mTOR Regulates Myc-Driven Acinar-to-Dendritic Cell Transition and the CD4 + T Cell Immune Response in Acute Pancreatitis
26 Pages Posted: 12 Jan 2020More...
Background: The inflammatory response in acute pancreatitis (AP) is associated with acinar-to-dendritic cell transition. The CD4+T cell-mediated adaptive immune response is necessary for pancreatic inflammatory damage. However, the effect of acinar-to-dendritic cell transition on the CD4+T cell response and the regulatory mechanism remain undefined.
Methods: An animal model of AP was established by repeated intraperitoneal injection of caerulein. The mTOR inhibitor rapamycin was administered before AP induction. Primary acinar cells were isolated and co-incubated with subsets of differentiated CD4+T cells. Flow cytometry was used to detect the differentiation of naive CD4+T cells. The transcriptional regulatory effect of Myc on DC-SIGN was determined via a luciferase assay. The expression of DC-SIGN was also assessed in pancreatic tissues from human AP patients.
Findings: Acinar cells expressed DC-SIGN and displayed the phenotype of dendritic cells (DCs), which promoted the differentiation of naive CD4+T cells into CD4+/IFN-γ+Th1 and CD4+/IL-17A+Th17 cells in pancreatic tissues during AP. DC-SIGN was the target gene of Myc. The mTOR inhibitor rapamycin inhibited AP-induced DC-SIGN expression, CD4+Th1/Th17 cell differentiation and the pro-inflammatory response via Myc. Acinar cells expressed DC-SIGN in pancreatic tissues of human patients with AP.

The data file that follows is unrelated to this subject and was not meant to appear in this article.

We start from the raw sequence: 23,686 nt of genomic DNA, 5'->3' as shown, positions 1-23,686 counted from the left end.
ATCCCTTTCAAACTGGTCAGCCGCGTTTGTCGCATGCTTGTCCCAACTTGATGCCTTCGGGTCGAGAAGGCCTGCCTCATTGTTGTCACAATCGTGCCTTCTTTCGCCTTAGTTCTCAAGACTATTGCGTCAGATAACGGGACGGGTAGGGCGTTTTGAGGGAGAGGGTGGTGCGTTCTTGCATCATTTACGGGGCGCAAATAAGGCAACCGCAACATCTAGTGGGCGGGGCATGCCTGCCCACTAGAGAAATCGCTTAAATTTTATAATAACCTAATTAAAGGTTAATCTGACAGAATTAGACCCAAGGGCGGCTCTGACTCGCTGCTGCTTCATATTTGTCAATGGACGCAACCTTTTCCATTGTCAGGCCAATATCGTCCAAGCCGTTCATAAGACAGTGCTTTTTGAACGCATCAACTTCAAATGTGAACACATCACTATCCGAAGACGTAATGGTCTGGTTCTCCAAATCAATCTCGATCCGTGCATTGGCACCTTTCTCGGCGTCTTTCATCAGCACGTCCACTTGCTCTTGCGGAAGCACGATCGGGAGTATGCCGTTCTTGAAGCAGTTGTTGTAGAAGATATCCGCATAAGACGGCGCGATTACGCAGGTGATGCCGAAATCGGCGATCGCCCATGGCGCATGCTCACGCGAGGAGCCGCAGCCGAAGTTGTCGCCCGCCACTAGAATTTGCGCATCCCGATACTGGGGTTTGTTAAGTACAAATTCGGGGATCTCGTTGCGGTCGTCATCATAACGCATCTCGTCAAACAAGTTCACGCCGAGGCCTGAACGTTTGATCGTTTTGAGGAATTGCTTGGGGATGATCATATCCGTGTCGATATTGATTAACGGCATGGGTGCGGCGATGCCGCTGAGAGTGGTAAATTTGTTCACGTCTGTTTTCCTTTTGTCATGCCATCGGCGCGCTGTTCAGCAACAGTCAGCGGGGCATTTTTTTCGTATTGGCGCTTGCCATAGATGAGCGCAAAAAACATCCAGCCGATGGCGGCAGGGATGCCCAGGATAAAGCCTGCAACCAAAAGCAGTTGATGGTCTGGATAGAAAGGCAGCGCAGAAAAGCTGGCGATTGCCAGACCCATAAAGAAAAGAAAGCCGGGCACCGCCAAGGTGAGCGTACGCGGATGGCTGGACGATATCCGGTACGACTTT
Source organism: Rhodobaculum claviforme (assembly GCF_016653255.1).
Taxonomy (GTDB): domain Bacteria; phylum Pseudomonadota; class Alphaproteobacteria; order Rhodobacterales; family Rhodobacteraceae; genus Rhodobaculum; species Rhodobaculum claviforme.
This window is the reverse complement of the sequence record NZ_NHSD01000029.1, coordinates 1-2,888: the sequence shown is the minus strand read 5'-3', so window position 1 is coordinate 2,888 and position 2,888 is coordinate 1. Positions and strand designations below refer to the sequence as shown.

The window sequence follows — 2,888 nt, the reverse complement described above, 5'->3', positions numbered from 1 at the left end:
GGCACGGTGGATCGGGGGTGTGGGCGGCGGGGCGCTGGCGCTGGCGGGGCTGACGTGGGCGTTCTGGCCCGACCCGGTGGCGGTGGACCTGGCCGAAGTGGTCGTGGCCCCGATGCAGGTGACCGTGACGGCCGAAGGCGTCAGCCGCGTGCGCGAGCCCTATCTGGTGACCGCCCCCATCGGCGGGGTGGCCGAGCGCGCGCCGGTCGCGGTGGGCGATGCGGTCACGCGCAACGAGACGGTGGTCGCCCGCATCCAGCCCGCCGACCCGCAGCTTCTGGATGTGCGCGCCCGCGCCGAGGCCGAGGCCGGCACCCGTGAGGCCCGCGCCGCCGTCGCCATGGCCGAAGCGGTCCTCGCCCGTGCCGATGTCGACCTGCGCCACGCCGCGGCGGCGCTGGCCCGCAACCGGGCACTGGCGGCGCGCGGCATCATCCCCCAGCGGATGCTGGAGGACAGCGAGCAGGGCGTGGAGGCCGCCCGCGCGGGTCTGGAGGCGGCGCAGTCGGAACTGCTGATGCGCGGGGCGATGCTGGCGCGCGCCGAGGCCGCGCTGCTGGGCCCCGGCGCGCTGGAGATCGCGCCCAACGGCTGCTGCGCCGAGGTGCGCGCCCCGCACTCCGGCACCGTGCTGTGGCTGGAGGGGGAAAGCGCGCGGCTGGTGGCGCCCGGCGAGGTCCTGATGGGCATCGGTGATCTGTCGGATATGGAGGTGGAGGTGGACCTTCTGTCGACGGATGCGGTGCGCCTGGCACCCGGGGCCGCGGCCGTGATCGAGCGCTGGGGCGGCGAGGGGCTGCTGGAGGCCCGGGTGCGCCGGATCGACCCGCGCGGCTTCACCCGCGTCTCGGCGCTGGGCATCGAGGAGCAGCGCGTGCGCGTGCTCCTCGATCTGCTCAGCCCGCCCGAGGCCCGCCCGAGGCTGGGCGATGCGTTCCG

Interpretation: Acinar-to-dendritic cell transition is implicated in the CD4+T cell immune response via the mTOR-Myc-DC-SIGN axis, which might be an effective target for the prevention of local pancreatic inflammation in AP.
Funding Statement: This research was financially supported by the Natural Science Foundation of China (Nos. 81270801, 81470941, 81670581 and 8167030165), Program for Outstanding Medical Academic Leader and Shanghai Municipal Science and Technology Commission (No. 18411966400).
Declaration of Interests: The authors declare that they have no conflicts of interest.
Ethics Approval Statement: All patient biopsy samples were approved by Ruijin Hospital Ethics Committee.
Animal procedures were approved by the Shanghai Jiao Tong University School of Medicine Institutional Animal Care and Use Committee.
Keywords: mTOR, Myc, DC-SIGN, Acinar cells, CD4+ T cells
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